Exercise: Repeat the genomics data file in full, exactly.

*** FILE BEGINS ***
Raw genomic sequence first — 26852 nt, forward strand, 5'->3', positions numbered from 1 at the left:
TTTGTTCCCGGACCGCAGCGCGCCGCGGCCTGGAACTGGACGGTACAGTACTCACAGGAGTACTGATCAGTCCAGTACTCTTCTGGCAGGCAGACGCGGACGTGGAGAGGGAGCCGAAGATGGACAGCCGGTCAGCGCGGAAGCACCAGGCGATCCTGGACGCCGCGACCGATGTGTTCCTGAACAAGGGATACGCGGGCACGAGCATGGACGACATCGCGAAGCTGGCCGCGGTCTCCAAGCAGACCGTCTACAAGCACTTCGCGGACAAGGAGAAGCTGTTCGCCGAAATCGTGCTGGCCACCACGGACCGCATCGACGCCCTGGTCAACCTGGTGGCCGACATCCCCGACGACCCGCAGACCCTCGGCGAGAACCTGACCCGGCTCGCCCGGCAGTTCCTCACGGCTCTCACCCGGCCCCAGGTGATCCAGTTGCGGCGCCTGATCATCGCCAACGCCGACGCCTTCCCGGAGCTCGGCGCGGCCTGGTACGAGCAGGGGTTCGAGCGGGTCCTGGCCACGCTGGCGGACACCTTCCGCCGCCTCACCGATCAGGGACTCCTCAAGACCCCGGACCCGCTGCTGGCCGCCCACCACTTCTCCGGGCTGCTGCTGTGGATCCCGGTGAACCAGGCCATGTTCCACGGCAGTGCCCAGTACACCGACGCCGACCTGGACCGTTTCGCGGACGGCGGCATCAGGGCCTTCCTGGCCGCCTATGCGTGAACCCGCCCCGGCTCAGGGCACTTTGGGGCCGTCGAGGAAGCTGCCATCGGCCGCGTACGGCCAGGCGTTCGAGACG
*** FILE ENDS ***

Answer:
Raw genomic sequence first — 26852 nt, forward strand, 5'->3', positions numbered from 1 at the left:
TTTGTTCCCGGACCGCAGCGCGCCGCGGCCTGGAACTGGACGGTACAGTACTCACAGGAGTACTGATCAGTCCAGTACTCTTCTGGCAGGCAGACGCGGACGTGGAGAGGGAGCCGAAGATGGACAGCCGGTCAGCGCGGAAGCACCAGGCGATCCTGGACGCCGCGACCGATGTGTTCCTGAACAAGGGATACGCGGGCACGAGCATGGACGACATCGCGAAGCTGGCCGCGGTCTCCAAGCAGACCGTCTACAAGCACTTCGCGGACAAGGAGAAGCTGTTCGCCGAAATCGTGCTGGCCACCACGGACCGCATCGACGCCCTGGTCAACCTGGTGGCCGACATCCCCGACGACCCGCAGACCCTCGGCGAGAACCTGACCCGGCTCGCCCGGCAGTTCCTCACGGCTCTCACCCGGCCCCAGGTGATCCAGTTGCGGCGCCTGATCATCGCCAACGCCGACGCCTTCCCGGAGCTCGGCGCGGCCTGGTACGAGCAGGGGTTCGAGCGGGTCCTGGCCACGCTGGCGGACACCTTCCGCCGCCTCACCGATCAGGGACTCCTCAAGACCCCGGACCCGCTGCTGGCCGCCCACCACTTCTCCGGGCTGCTGCTGTGGATCCCGGTGAACCAGGCCATGTTCCACGGCAGTGCCCAGTACACCGACGCCGACCTGGACCGTTTCGCGGACGGCGGCATCAGGGCCTTCCTGGCCGCCTATGCGTGAACCCGCCCCGGCTCAGGGCACTTTGGGGCCGTCGAGGAAGCTGCCATCGGCCGCGTACGGCCAGGCGTTCGAGACG